While I was working on my PhD-thesis on Pt nanowires at the university of Twente, one of the things I needed was a method for simulating scanning-tunneling microscopy (STM) images in a quick and easy way. This was because the main experimental information on on these nanowires was contained in STM-images.
Because I love programming, I ended up writing a Delphi-program for this task. Delphi, being an Object Oriented version of the Pascal-programming language containing a Visual Components Library, was ideally suited for writing an easy to use program with a graphical user interface (GUI). The resulting STM-program was specifically designed for my personal needs and the system I was working on at that time.
In August 2008, I was contacted by two German PhD students, with the request if it would be possible for them to use my STM program. In October, an American post-doc and a South-Korean graduate student followed with similar requests, from which point onward I started getting more and more requests from researchers from all over the world. Now, seven years later, I decided to put all “HIVE-users” in a small data-base just to keep track of their number and their affiliation. I already knew I send the program to quite a lot of people, but I was still amazed to discover that it were 225 people from 34 countries.
There is a slow but steady increase in requests over the years, with currently on average about one request every week. It is also funny to see there was a slight setback in requests both times I started in a new research-group. For 2015, the data is incomplete, as it does not include all requests of the month December. Another way to distribute the requests is by the month of the year. This is a very interesting graph, since it clearly shows the start of the academic year (October). There are two clear minima (March and September), for which the later is probably related due to the fact that it is the last month of before the start of the academic year (much preparation for new courses) and, in case of the solid state community, this month is also filled with conferences. The reason why there is a minimum in March, however, escapes me ( 💡 all suggestions are welcome 💡 ).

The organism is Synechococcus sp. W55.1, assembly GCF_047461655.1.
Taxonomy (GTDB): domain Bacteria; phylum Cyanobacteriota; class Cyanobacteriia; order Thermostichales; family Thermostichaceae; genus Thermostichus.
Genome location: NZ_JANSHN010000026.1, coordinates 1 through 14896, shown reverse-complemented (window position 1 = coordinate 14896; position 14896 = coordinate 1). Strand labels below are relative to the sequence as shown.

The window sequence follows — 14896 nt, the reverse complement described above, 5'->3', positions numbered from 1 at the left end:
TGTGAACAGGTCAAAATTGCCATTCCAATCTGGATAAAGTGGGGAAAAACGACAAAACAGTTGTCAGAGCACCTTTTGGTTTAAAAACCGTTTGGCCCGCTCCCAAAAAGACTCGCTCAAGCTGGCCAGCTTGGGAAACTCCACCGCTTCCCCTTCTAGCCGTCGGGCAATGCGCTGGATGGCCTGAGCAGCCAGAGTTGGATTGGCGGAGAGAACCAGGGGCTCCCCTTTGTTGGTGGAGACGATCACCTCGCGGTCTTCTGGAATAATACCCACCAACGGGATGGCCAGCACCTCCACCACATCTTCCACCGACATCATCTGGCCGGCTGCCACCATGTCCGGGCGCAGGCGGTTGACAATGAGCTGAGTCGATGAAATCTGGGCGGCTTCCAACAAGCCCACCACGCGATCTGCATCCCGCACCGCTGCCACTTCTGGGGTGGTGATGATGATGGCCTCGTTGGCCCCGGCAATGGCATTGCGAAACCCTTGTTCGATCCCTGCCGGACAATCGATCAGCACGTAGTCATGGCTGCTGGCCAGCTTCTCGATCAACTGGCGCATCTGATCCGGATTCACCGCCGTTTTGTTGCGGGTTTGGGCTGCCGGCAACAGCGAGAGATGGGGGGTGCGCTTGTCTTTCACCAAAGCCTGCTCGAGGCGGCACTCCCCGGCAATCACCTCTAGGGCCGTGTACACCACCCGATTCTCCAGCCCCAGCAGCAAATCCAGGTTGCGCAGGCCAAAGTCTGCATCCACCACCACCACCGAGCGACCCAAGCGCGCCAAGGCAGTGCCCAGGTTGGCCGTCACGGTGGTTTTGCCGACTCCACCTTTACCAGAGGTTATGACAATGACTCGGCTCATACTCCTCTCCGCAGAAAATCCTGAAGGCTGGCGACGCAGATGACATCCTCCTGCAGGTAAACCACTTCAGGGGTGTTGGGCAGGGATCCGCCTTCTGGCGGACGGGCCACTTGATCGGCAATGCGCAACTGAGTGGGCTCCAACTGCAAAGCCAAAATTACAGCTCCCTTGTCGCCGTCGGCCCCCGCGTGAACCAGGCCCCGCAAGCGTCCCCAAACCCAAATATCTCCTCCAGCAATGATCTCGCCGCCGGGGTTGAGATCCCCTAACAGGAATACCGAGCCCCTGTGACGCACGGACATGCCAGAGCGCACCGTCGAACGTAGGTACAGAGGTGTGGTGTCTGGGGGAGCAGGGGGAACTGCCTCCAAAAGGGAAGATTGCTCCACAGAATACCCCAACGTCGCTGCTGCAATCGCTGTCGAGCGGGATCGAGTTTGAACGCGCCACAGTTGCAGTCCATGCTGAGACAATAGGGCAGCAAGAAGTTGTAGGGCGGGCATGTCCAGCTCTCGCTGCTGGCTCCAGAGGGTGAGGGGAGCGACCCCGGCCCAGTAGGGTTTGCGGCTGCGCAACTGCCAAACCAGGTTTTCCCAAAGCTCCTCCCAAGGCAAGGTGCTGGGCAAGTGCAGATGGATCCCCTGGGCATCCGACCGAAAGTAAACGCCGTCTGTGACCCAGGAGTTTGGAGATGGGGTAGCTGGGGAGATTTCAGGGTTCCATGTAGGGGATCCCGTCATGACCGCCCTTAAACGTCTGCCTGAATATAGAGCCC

The geographic distribution of affiliations of those requesting the STM-program shows Europe, Azia and America to take roughly equal shares, while African affiliations are missing entirety. Hopefully this will change after the workshop on visualization and analysis of VASP outputs delivered at the Center for High Performance Computing‘s 9th National Meeting in South Africa by Dr. David Carballal. By far the most requests come from the USA (57), followed by China(23) and then Germany(15). South-Korea(14) unexpectedly takes the fourth place, while the fifth place is a tie between the UK, Spain and India(12 each).
All in all, the STM program seems to be of interest to many more researchers than I would have ever expected, and has currently been cited about 25 times,
so it is time to add a page listing these papers as examples of what can be done with HIVE(which has in the mean time been done, check out useful link n°2).
Happy Hiving to all of you, and thank you for your trust.
 More information on the HIVE-STM program and how to acquire it.
 List of publications using and citing the HIVE-STM program.